We got from the STRING database [32] two datasets for protein-protein interactions (v11.0 version): Yeast (Saccharomyces cerevisiae) and Human (Homo sapiens). The Yeast dataset contains 3287 proteins and 1,845,966 interactions while the Human dataset contains 9677 proteins and 11,759,455 interactions. We mapped the proteins to the UniProt database and filter out those proteins that could not be found in the UniProt database and discard those interactions involving filtered proteins. After filtering, there remains 2851 yeast proteins and 6966 human proteins. We sampled 25,000 yeast interactions and 1,000,000 human interactions from the remaining interactions as positive instances for experiments. From the remaining proteins, we sampled the same number of pairs of proteins, between which there is no interaction, as negative instances for experiments. In total, we had 50,000 pairs of yeast proteins and 2,000,000 pairs of human proteins for PPI prediction experiments.

We followed the setting of Onto2Vec to merge all the three categories of ontologies and GO annotations into a large graph. Like the CESSM experiment, we also implement several versions of GO2Vec for the PPI prediction, and their denotations are the same as those used in CESSM experiments. See “Experiments” section for details on the setup.

For the node2vec model, we used the same setting as the one used in the first kind of experiment.

The performance of PPI prediction is evaluated under the metric of area under the ROC curve (AUC), where ROC stands for the receiver operating characteristic, which is widely used to evaluate the performance of classification and prediction tasks. ROC is defined by the relation between the true-positive rate (TPR) and the false-positive rate (FPR). TPR is defined as \(TPR=\frac {TP}{TP+FN}\) and FPR is defined as \(FPR=\frac {FP}{FP+TN}\), where TP denotes the number of true positives, FP the number of false positives, TN the number of true negatives, and FN the number of false negatives.

Table 3 reports the overall performance of our models and the compared models on the two PPI datasets; the best result in each dataset is highlighted in boldface. (The results of the compared models are reported directly from the paper of Onto2Vec [25]. Onto2Vec implemented several variants and we here reported their average performance.) GO2Vec achieves the best performance on the two PPI datasets. This indicates again that graph embeddings can capture structural information from graph that is useful for computing the semantic similarity between GO terms and the functional similarity between proteins.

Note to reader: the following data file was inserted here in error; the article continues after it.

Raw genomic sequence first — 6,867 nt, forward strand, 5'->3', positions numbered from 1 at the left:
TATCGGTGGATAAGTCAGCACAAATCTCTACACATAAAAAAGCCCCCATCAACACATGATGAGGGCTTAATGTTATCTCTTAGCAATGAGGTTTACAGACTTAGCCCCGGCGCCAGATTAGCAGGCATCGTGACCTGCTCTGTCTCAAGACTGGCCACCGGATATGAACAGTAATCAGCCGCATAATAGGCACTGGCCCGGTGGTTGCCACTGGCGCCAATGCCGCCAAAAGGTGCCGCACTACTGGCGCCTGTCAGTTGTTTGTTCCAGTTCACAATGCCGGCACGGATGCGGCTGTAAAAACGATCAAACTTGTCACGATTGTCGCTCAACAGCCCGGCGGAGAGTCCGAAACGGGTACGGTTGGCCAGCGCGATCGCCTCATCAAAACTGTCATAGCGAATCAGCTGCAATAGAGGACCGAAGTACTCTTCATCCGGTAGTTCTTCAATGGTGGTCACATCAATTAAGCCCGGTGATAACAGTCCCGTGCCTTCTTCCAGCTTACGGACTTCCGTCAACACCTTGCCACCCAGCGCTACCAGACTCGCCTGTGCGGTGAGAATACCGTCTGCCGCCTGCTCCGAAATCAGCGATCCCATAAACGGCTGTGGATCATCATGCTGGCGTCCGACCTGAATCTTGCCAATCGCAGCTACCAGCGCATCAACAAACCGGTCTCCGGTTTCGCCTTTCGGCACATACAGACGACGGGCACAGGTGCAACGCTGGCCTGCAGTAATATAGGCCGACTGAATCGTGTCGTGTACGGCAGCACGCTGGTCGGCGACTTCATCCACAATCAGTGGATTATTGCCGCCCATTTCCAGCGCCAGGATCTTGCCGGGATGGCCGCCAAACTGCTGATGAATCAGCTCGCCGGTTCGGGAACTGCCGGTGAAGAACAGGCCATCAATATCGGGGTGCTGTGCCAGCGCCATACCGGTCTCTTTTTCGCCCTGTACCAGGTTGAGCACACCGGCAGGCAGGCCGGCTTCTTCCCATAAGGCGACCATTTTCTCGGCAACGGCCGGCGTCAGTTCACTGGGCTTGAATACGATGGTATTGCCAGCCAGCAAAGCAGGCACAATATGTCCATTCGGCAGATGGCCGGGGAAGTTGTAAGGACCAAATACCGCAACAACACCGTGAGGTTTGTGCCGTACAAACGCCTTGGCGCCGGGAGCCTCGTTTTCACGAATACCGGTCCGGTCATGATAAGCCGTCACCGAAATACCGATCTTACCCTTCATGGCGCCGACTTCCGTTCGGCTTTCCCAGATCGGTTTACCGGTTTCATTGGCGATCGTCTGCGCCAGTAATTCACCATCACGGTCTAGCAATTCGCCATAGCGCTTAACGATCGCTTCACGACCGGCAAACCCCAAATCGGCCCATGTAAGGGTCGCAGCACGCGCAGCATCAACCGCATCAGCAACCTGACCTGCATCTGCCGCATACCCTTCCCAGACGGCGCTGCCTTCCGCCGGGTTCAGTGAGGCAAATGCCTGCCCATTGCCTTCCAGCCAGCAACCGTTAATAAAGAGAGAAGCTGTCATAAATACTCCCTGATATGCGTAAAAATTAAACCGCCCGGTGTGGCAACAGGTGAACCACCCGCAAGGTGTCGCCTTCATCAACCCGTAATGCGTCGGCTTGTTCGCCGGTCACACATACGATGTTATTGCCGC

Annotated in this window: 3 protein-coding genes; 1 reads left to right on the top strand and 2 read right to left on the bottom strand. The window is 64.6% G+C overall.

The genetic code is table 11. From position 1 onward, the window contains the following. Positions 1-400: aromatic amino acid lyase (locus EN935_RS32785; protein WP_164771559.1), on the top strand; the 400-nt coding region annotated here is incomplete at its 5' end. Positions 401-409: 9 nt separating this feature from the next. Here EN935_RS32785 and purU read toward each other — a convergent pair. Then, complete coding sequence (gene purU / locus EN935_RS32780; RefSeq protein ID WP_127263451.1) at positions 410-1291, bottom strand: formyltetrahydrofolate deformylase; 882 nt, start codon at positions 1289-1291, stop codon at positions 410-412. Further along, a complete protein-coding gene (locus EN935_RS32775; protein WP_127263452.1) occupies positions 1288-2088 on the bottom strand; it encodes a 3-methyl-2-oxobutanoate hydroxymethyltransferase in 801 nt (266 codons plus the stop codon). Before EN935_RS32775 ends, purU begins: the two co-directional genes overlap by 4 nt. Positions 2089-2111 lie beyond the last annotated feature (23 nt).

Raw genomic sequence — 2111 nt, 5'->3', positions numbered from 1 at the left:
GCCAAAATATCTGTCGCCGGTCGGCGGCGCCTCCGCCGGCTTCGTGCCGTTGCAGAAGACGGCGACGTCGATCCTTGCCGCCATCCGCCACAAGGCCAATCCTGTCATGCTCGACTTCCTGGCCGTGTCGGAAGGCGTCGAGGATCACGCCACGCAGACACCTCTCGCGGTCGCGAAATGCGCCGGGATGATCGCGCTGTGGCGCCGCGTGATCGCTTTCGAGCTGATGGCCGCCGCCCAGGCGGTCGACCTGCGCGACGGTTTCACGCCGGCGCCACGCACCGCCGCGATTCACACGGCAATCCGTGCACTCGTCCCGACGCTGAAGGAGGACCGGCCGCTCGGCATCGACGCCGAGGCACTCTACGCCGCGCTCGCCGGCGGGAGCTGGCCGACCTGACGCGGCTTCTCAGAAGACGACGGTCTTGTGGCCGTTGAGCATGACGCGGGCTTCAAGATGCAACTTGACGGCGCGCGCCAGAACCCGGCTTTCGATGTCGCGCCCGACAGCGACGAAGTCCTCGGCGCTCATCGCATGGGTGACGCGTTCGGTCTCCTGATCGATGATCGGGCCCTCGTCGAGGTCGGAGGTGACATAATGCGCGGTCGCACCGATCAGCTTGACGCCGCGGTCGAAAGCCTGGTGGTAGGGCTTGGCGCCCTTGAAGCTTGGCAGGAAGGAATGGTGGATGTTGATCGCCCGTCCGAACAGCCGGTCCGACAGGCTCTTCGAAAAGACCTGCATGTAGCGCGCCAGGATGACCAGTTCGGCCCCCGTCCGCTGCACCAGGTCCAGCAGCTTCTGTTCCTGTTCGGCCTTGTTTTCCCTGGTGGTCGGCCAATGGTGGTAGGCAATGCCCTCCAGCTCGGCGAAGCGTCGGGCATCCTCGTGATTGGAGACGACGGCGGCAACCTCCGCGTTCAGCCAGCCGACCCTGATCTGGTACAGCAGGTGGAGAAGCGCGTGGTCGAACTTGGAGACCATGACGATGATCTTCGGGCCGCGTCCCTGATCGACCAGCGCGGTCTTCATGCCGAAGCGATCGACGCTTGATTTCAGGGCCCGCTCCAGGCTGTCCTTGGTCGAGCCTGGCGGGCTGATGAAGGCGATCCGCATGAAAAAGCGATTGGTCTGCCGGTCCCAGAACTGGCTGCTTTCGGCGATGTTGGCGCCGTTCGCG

Table 3 AUC of the ROC curve for PPI prediction on Yeast and Human datasets

Compare the performance of using the GO graph and using the GOA graph. GO2Vec_mhd_goa performs better than GO2Vec_mhd_go in both datasets. This indicates again that GO annotations successfully provide useful information for computing the semantic similarity between GO terms and the functional similarity between proteins.

Discussion

There are two potential limitations in our method. First, GO2Vec transforms directed graphs into undirected graphs, which might result in a loss of structural information. Second, GO2Vec treats the edges of term-term relations and term-protein annotations equal in a GOA graph, while the term-term relations and the term-protein annotations might not be equal in reality. We will investigate the two issues in our future work.

Conclusion

In this paper, we employed the technique of graph embeddings to transform the GO and GOA graphs into vector representations so as to compute the semantic similarity between GO terms and the functional similarity between proteins in an Euclidean space. To evaluate the quality of our method, we conducted two kinds of experiments, namely protein similarity on the CESSM dataset and protein-protein interaction prediction, and compared our method with the traditional information content-based methods and the recent corpus-based word embedding methods. Experimental results demonstrate the effectiveness of using graph embeddings to learn vector representations from GO and GOA graphs. Experiments also demonstrate that GO annotations provide useful information for computing the similarity between GO terms and between proteins.

Methods